In conclusion, the paper has ascertained that the concepts of microeconomics are evident in daily business operations. Economists and businesses follow the microeconomic theory even in real life scenarios; hence a full understanding of the various terms and concepts is important.

Works Cited

Butters, Jamie and David Welch. Carmakers Post Surprise Declines as Discounts Fail to Buoy Sales." 2017. Bloomberg. Web. 8 April 2017.

Hersko, Tyler. Trump plans could hit growers, consumers here. 2017. Ventura County Star. Web. 8 April 2017.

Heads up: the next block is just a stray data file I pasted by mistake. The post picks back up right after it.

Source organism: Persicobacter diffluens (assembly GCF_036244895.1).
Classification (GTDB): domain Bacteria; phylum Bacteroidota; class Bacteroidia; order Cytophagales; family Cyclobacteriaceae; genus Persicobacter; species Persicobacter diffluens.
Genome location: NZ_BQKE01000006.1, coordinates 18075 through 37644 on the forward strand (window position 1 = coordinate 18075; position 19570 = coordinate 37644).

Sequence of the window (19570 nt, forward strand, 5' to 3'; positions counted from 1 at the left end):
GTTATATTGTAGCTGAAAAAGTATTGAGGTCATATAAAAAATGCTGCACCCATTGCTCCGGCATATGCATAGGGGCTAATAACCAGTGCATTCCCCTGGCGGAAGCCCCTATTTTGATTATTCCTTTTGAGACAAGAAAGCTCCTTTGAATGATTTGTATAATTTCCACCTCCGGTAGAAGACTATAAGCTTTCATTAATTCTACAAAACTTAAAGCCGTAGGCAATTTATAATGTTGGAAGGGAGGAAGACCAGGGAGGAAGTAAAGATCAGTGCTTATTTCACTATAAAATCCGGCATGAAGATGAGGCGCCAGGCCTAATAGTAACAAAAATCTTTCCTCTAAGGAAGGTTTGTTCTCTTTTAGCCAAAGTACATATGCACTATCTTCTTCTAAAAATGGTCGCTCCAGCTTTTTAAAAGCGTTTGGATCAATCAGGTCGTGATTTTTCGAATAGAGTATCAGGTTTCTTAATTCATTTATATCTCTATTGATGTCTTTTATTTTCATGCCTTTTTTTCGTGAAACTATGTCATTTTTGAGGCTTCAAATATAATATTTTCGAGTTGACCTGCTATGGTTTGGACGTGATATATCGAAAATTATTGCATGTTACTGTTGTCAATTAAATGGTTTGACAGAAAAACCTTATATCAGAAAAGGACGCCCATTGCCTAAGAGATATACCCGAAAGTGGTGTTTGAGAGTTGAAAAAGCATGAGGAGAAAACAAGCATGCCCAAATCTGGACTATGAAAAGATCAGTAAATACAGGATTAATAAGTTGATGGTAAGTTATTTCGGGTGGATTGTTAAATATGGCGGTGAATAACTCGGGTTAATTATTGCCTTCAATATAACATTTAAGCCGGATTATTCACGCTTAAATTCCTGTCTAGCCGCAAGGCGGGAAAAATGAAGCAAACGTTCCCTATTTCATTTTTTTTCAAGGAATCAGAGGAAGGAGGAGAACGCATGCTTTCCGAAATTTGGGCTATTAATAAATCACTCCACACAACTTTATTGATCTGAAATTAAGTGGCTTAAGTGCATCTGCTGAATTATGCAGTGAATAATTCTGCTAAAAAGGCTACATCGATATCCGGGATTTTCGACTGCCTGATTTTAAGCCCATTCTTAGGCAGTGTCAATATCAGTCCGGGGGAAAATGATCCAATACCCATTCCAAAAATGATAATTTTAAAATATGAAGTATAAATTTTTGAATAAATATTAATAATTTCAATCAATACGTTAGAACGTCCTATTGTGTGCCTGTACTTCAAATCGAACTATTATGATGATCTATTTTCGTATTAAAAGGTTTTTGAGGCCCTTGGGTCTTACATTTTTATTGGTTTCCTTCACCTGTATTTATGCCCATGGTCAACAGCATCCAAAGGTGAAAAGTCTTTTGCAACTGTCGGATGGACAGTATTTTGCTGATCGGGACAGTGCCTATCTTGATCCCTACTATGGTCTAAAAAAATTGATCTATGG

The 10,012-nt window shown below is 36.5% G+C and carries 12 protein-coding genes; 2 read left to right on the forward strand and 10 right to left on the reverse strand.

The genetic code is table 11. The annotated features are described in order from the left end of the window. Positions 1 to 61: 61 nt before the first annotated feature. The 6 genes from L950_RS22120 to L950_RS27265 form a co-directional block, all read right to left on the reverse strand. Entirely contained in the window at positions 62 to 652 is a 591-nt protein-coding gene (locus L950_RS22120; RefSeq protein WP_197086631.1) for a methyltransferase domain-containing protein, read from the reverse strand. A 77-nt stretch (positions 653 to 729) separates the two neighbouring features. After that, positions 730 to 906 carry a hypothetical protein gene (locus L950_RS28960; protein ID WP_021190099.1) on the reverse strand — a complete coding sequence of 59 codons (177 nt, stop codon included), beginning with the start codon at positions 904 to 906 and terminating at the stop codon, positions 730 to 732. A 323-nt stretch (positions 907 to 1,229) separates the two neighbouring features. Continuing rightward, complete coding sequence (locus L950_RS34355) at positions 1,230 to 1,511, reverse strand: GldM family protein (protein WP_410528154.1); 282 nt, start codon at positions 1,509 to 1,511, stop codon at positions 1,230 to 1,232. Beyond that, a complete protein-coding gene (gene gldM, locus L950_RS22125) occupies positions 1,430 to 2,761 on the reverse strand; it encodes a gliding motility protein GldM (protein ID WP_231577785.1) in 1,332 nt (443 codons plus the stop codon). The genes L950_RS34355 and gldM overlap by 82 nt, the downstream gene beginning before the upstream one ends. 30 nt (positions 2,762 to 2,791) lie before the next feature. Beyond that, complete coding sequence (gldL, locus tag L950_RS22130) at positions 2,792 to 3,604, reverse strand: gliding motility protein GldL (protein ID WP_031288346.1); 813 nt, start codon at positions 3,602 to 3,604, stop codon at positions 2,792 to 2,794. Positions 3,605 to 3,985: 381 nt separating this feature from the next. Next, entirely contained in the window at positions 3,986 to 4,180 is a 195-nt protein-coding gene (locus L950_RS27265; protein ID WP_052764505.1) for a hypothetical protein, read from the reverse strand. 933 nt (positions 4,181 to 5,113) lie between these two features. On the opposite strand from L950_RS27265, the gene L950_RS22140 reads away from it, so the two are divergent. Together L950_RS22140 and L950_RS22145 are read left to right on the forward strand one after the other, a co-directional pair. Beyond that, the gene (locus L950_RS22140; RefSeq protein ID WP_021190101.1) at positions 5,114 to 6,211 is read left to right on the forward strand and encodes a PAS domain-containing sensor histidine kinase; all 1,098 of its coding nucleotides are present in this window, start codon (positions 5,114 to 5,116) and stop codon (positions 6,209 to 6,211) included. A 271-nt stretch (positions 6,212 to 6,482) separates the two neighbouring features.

Lee, Jiyeun. Trump Trade Friction Overlooks America's Huge Surplus in Services: Intellectual property is a big export earner for the U.S. 2017. Bloomberg Markets. Web. 8 April 2017.

Mann, Ted and Brody Mullins. ‘Buy America’ Push Tests Steel Industry. 2017. The Wall Street Journal. Web. 8 April 2017.

McLain, Sean and Andrew Tangel. Harley-Davidson Is Doing Pretty Well Overseas. 2017. The Wall Street Journal. Web. 8 April 2017.

Sparshott, Jeffrey. U.S. Treasury Posts $51.26 Billion Surplus in January. 2017. The Wall Street Journal. Web. 8 April 2017.

November 23, 2022

Economics Sociology



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Microeconomics Study People